spaceSpace and Physics

New Crew Arrives At The International Space Station


Jonathan O'Callaghan

Senior Staff Writer

From left to right: Rubins, Ivanishin, and Onishi, pictured before launch. NASA/Bill Ingalls

The International Space Station (ISS) has just received its new crew members that will stay on the orbiting laboratory for the next few months. They are NASA astronaut Kate Rubins, Russian cosmonaut Anatoly Ivanishin, and JAXA astronaut Takuya Onishi.

The three launched last Wednesday and arrived on Saturday, July 9, at 2.26am EDT (7.26am BST). They traveled to the station on Russia’s new Soyuz MS-01 spacecraft, an upgraded version of the previous Soyuz vehicle. On the ISS, they join Commander Jeff Williams of NASA, as well as Flight Engineers Oleg Skripochka and Alexey Ovchinin of Roscosmos.


Their mission will be part of Expedition 48 and 49 on the ISS. The three new crew members will remain on the ISS until late October, while the other three will depart in September.

So, who are the new arrivals? Well, let’s take a look.

A stunning shot of photographers snapping the Soyuz launch on Wednesday. NASA/Bill Ingalls

Kathleen “Kate” Rubins, aged 37, became a NASA astronaut in July 2009. Born in Connecticut, US, she is a microbiologist by trade but is now undertaking her first mission to space, where she will perform the first DNA sequencing on the ISS. Rubins is the 60th woman to go to space; when she was born, only one – the Soviet Union’s Valentina Tereshkova – had done so.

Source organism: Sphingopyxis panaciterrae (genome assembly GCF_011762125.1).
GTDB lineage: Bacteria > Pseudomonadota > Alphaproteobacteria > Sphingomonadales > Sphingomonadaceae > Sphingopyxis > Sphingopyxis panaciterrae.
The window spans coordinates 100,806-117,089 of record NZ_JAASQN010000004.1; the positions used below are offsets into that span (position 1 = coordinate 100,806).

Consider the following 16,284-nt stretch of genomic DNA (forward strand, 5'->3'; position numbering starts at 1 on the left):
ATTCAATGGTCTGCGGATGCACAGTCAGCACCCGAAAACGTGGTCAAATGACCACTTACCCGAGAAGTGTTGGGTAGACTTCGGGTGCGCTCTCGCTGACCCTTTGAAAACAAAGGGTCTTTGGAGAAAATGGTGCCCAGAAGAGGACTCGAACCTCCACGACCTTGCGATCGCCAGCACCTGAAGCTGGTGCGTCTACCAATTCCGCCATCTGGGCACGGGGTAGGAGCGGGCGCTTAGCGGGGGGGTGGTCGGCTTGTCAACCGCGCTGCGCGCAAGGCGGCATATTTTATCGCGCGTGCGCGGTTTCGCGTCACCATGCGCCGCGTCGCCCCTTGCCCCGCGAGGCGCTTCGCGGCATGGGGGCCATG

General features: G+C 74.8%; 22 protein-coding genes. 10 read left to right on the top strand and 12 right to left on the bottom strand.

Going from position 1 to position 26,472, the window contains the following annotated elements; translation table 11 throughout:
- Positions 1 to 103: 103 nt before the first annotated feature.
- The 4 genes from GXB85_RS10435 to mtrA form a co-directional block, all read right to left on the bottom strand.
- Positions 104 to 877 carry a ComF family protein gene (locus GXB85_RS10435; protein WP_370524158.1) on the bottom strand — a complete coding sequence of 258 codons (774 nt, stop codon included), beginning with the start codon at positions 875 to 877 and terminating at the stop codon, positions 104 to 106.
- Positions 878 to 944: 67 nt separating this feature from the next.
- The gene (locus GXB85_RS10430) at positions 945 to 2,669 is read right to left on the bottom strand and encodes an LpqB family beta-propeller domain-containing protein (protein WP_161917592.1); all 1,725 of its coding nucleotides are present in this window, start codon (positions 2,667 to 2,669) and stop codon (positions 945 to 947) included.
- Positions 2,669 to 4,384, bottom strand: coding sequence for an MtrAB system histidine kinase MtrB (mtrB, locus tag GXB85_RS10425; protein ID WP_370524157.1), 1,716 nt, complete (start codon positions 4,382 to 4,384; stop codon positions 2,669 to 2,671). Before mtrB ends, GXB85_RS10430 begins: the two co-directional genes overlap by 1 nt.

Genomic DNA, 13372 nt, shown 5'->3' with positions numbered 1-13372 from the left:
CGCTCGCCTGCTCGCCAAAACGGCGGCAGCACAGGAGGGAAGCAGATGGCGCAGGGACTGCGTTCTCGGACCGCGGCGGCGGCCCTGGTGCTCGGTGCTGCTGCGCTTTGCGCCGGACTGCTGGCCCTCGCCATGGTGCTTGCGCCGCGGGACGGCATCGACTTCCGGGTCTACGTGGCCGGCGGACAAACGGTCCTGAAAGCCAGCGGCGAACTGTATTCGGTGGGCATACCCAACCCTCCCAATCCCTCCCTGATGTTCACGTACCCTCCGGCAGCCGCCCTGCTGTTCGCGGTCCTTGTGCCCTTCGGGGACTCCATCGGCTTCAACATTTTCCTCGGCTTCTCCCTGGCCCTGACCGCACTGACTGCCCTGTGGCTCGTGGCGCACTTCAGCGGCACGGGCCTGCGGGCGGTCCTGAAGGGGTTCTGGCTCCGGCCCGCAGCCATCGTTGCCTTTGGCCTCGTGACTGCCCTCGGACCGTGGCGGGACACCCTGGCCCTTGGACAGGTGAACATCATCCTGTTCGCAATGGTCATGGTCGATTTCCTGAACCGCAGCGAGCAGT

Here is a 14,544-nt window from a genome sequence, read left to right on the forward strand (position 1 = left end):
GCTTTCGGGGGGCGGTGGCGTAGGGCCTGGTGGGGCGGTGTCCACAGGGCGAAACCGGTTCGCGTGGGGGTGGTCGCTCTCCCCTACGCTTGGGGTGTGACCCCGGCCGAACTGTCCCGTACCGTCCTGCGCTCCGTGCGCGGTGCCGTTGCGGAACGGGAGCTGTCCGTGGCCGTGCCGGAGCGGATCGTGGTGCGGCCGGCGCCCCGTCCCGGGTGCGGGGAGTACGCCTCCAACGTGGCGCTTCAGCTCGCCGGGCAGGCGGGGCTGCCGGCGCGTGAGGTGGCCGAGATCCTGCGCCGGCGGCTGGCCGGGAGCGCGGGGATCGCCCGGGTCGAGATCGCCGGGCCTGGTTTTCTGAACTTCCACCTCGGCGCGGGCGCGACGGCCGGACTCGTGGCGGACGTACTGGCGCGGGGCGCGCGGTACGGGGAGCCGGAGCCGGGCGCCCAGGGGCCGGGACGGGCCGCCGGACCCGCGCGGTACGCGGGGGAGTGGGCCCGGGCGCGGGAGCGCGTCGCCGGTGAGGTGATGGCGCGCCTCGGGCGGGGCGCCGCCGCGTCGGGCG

Cosmonaut Anatoly Ivanishin, meanwhile, is slightly more experienced. This is his second flight to the ISS, having traveled on Expedition 29/30 in 2011 and 2012. He officially became a cosmonaut in 2005, having trained since 2003, and has a background in the military as a pilot. Aged 47, he was born in Irkutsk, Russia, on January 15, 1969.

For Japanese astronaut Takuya Onishi (aged 40), like Rubins, this is also his first flight. Selected in 2009, he was born on December 22, 1975, in Tokyo, Japan. The former pilot is the 11th Japanese astronaut to go to space, and on the ISS he will conduct research inside Japan’s Kibo laboratory, alongside other tasks.

Interestingly, we are moving towards the end of the period where the ISS only has six crew members. Next year, SpaceX’s Crew Dragon spacecraft is expected to take its first astronauts – and eventually, it will take four people on each flight, increasing the capacity of the station to seven (alongside three on a Soyuz spacecraft).

Above, the three new crew on the ISS join their new colleagues. NASA TV


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